Privatization City

An Atlanta suburb’s 30-year struggle for independence is over. Sandy Springs (population 87,000) is now free from the bureaucracy of the ATL, free to try a new model:

And when leaders asked themselves what kind of government best suited them, a clear vision emerged: as little government as possible. So when the city of Sandy Springs opens for business Jan. 1, private corporations may be called in to manage storm water programs, street maintenance, building inspections, human resources, accounting ââ?¬â?? in other words, nearly everything except police, fire and emergency services. The city, one community leader said, will add personnel only when it becomes clear that it is necessary.

And what’s this?

Sandy Springs’ leaders also have reached out to the Reason Public Policy Institute, a California think tank that promotes privatization. Geoffrey F. Segal, who recently visited Sandy Springs, said the budding city’s ability to experiment “truly is unique.” “You can imagine these kinds of discussions taking place when this country was forming,” said Segal, the institute’s director of privatization and government reform policy. “If a year from now, 70 or 80% of functions [in Sandy Springs] are being handled by private contractors, maybe it shows other cities that it can be done and they don’t need the bells and the whistles.”

Sandy Springs was impressed with Westin, Florida:

a community of 65,000 in Broward County with a $100-million annual budget and three city employees. Weston was not conceived of as an experiment in minimum government, but after it incorporated in 1996, planners recognized the appeal of contracting for services, City Manager John R. Flint said. “It all fell into place,” Flint said. “We’re not going to have any employees. We’re not going to build a city hall, and no one is going to build an empire …”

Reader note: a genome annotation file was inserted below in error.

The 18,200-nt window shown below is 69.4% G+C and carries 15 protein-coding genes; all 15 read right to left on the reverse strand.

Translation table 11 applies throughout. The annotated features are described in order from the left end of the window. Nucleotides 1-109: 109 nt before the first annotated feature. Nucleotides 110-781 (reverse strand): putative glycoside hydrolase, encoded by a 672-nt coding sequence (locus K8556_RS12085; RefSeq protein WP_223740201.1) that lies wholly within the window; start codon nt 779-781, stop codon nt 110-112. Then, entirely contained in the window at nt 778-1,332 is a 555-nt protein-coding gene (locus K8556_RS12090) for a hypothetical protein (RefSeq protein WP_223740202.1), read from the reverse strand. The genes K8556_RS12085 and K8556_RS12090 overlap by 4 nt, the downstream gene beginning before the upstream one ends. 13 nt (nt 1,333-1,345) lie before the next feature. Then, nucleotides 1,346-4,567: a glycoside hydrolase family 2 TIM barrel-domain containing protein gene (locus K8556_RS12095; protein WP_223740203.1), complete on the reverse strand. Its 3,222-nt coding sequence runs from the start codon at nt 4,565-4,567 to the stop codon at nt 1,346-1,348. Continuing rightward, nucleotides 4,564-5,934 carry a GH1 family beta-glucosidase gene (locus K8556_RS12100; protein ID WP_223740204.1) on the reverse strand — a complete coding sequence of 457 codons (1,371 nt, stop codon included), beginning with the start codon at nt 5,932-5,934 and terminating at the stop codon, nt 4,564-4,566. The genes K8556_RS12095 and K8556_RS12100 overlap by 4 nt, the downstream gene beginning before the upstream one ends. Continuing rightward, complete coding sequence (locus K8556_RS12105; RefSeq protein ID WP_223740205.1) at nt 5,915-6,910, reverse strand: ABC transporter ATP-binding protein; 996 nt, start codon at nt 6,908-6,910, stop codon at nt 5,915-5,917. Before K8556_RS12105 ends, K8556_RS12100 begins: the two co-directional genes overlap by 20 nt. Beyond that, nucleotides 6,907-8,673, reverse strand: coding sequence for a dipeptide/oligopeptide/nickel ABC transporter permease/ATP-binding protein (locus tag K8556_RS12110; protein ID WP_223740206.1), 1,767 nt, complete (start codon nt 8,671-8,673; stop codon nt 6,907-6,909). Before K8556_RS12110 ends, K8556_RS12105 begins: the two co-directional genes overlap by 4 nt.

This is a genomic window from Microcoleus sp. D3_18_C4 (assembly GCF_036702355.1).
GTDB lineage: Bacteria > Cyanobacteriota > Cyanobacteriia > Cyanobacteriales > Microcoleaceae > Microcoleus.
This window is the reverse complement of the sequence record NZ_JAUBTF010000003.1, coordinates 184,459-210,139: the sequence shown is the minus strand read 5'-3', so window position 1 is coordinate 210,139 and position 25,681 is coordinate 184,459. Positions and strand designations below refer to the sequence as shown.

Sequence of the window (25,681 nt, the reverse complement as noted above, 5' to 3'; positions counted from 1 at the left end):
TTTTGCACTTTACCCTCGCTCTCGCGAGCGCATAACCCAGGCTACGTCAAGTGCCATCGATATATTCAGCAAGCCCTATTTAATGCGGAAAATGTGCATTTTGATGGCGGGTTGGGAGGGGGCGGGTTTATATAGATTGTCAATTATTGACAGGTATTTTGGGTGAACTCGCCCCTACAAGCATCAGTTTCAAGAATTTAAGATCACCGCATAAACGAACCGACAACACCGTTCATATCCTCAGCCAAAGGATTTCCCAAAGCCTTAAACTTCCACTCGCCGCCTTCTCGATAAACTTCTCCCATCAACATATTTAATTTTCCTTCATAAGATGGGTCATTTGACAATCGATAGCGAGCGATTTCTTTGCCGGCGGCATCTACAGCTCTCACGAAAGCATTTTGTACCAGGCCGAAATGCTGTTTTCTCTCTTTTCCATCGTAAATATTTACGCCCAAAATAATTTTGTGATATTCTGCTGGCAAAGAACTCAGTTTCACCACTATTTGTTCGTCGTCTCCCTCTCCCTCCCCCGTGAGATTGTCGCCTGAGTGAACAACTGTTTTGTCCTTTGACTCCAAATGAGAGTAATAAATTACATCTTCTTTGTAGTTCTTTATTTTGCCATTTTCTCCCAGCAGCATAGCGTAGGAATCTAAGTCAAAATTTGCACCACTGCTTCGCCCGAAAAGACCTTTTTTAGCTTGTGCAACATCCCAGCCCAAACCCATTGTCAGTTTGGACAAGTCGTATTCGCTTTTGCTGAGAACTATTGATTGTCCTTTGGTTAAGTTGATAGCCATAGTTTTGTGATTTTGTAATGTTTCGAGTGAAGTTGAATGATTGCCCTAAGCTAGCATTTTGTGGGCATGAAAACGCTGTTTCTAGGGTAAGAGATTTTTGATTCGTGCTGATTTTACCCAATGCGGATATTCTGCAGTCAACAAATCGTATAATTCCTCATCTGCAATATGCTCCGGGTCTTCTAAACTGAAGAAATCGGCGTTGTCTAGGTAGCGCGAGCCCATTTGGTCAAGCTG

The idea might have wider appeal:

[S]everal communities around Sandy Springs are watching the process, attracted by the idea of keeping tax revenues closer to home.

And now for the obligatory dose of hyperbole:

State Sen. Vincent D. Fort, a Democrat who represents Fulton County, predicted that Sandy Springs would be the first in a series of suburbs to gain autonomy, and that the shift would force county planners to gradually eliminate social services like libraries or Meals on Wheels. “You’re going to have this different tax distribution that is going to have an impact,” Fort said. “That’s nothing but apartheid.”

Efficient city services = Apartheid? Really?

The system of apartheid was enforced by a series of laws passed in the 1950s: the Group Areas Act of 1950 assigned races to different residential and business sections in urban areas, and the Land Acts of 1954 and 1955 restricted nonwhite residence to specific areas. These laws further restricted the already limited right of black Africans to own land, entrenching the white minority’s control of over 80 percent of South African land. In addition, other laws prohibited most social contacts between the races; enforced the segregation of public facilities and the separation of educational standards; created race-specific job categories; restricted the powers of nonwhite unions; and curbed nonwhite participation in government.

More here. Back to reality. How might Sandy Springs affect the Free State Project?